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Thursday, February 2, 2012

A Sunny Winter Day in the Valley…

GroundhogThat rodent of prognostication, that marmot of meteorology, that whistle pig of weather, that sage of spring, Punxsutawney Phil scurried back into his burrow today, shivered, pulled his shadow back in after him, and curled up in it. If you believe such East Coast nonsense, better wait six more weeks before you switch out that union suit.

February 2, 2012: Groundhog’s Day, and a beautiful day it is, too. So, you ask, why aren’t you outdoors enjoying it instead of pecking away at the keyboard? I was. I did. And here’s my report. The first crocus of the new year blooms a tentative yellow in the backyard. early crocus

As Gladys and I wobbled along the upper Loop Road we spied the Cambodian flower man at work in his field and were given the first friendly wave of the year. He must anticipate an early spring else he wouldn’t be afield this time of the year. I had some business to discuss with Jeff Miller at Willie Green’s Organic Farm, and as I was looking for him, I couldn’t help notice flats of vigorous seedlings sunning themselves in one of the  greenhouses. Seedlings—a harbinger of spring, certainly.

The bees were flying today, too. A week and a half ago the hives had eight inches of snow piled on top and the outside temperature registered in the high 20’s; yet this afternoon the entrance of the colony was a flurry of activity. That a hive of bees can survive the ordeal of winter has never ceased to amaze me.bees seeking the sun

I have my hopes set on this one hive, was told it most likely wouldn’t survive the winter in a single box (a standard colony should have an extra box of stores to sustain it during a West Coast winter), but in fact it may be the only one of my overwintered colonies that does survive. A summer swarm, a gift from Mother Nature, these little gray bees hung thirty feet up in the neighbor’s fir tree for almost a month. That little ball of bees seemed to grow smaller by the week until they finally tired of hanging around and moved into an empty hive I had set out. I nurtured them along all summer, fed the colony two gallons of sugar syrup last fall, and they took it in to the last drop. To see them looking healthy and flying out and about on this midwinter’s day is encouraging to this struggling beekeeper. If this spring-like weather continues, these little survivors will soon be gathering the first pollen of the year. I noticed, to my surprise, the hazelnut tree next door has already sprouted its catkins, yellow pollen pendants, protein packed, just waiting for those little gray pollinators to work their magic.pollen pendants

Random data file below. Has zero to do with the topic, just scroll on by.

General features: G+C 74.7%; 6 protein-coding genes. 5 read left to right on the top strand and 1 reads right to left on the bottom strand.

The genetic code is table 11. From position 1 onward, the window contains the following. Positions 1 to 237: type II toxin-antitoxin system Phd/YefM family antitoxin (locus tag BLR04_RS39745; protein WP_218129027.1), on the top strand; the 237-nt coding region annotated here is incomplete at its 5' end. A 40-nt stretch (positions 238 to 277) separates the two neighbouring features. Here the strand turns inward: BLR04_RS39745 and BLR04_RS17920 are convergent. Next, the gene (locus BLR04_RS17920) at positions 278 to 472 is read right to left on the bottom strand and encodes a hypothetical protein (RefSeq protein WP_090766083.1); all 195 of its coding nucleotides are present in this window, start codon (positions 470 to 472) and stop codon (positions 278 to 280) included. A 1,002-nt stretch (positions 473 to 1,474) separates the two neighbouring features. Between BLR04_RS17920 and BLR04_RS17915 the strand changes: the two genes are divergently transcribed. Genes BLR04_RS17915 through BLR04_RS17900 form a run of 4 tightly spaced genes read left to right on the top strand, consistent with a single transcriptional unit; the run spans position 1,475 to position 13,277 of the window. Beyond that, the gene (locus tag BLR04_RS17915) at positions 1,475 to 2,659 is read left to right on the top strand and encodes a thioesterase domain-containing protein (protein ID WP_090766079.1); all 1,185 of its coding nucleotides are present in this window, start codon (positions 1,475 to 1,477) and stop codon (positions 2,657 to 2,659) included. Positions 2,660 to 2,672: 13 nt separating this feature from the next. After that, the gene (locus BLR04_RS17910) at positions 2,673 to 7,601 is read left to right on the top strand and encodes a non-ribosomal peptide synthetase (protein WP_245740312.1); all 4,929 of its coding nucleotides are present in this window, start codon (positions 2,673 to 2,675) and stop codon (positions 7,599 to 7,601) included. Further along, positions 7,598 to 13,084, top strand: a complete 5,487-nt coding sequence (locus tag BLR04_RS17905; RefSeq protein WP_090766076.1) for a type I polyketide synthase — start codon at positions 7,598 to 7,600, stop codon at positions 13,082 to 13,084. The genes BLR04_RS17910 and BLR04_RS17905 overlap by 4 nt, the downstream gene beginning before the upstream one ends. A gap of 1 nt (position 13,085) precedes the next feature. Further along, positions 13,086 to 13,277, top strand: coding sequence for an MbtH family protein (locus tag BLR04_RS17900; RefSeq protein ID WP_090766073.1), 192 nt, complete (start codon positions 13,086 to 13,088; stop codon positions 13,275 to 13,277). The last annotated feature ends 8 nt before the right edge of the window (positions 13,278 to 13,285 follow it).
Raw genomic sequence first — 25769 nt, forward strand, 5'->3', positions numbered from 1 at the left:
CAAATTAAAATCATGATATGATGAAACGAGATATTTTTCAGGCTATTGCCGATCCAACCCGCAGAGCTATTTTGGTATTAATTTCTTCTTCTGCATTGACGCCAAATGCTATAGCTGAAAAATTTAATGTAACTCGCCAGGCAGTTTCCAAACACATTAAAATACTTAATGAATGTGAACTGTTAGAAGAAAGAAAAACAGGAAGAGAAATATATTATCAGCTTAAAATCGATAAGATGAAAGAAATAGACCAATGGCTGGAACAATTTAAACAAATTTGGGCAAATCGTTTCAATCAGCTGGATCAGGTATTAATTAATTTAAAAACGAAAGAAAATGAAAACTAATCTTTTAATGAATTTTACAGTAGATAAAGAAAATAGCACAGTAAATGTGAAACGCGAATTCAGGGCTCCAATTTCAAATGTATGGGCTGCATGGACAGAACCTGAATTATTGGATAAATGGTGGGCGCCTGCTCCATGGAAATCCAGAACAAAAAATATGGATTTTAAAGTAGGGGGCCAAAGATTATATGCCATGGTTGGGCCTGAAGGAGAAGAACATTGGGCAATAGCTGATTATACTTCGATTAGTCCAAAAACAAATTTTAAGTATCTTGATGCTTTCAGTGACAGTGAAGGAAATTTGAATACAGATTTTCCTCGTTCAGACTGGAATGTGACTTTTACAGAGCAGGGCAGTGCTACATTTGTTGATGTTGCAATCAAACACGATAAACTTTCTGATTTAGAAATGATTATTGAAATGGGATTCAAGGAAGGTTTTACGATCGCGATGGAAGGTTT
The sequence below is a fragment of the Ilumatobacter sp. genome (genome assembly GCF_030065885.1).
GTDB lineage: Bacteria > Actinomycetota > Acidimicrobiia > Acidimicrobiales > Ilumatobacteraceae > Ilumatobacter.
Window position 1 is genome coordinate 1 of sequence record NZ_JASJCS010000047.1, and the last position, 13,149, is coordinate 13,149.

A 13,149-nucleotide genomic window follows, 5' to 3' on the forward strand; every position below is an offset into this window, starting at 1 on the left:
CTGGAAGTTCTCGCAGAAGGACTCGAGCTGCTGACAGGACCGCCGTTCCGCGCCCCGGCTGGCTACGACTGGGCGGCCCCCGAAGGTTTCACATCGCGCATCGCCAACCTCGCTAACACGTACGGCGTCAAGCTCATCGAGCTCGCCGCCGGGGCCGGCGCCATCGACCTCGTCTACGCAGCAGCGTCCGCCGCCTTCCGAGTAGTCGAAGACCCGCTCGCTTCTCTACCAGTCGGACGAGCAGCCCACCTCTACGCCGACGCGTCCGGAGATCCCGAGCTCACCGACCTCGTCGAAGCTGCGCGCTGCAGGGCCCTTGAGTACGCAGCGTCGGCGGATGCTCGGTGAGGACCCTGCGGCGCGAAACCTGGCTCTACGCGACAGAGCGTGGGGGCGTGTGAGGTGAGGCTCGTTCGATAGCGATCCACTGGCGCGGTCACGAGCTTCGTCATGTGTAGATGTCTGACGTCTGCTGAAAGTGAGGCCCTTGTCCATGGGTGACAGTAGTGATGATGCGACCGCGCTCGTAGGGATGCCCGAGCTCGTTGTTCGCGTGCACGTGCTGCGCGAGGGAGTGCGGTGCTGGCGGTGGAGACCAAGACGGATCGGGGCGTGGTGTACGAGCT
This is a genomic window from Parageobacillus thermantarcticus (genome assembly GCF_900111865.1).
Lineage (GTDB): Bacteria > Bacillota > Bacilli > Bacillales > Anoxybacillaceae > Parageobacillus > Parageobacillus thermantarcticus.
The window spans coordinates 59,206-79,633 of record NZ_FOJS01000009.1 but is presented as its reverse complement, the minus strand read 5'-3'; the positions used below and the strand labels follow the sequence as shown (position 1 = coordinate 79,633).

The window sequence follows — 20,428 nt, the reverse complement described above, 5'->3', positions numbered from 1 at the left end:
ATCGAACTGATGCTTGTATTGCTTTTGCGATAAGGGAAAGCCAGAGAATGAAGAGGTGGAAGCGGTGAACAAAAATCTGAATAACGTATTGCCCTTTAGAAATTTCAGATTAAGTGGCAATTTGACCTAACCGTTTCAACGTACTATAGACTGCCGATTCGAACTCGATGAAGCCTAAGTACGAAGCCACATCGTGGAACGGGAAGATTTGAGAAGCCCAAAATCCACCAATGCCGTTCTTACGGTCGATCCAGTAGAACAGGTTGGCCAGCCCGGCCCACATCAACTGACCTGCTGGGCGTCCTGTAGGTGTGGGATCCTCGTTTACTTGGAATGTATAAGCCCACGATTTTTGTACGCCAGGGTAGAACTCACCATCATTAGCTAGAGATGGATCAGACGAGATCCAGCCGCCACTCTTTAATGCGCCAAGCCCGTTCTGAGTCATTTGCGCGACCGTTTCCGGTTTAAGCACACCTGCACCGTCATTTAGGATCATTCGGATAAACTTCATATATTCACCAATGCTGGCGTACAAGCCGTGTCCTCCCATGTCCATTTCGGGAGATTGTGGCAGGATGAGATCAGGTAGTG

I know my spring thoughts are most likely wishful thinking, so slumber away the next six weeks, Phil. We may be shoveling snow here next week, but we’re living in the sunny moment for now.

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1 comment:

  1. I was so surprised this morning at how much it felt like spring outside. Unfortunately, Mr. Woodpecker also must have felt spring in the air, as he's returned to drumming on my chimney cap. Say, I saw an interesting tidbit on wintering bees indoors & how CO2 levels can possibly help the health of the honey bee. Did you happen to see it?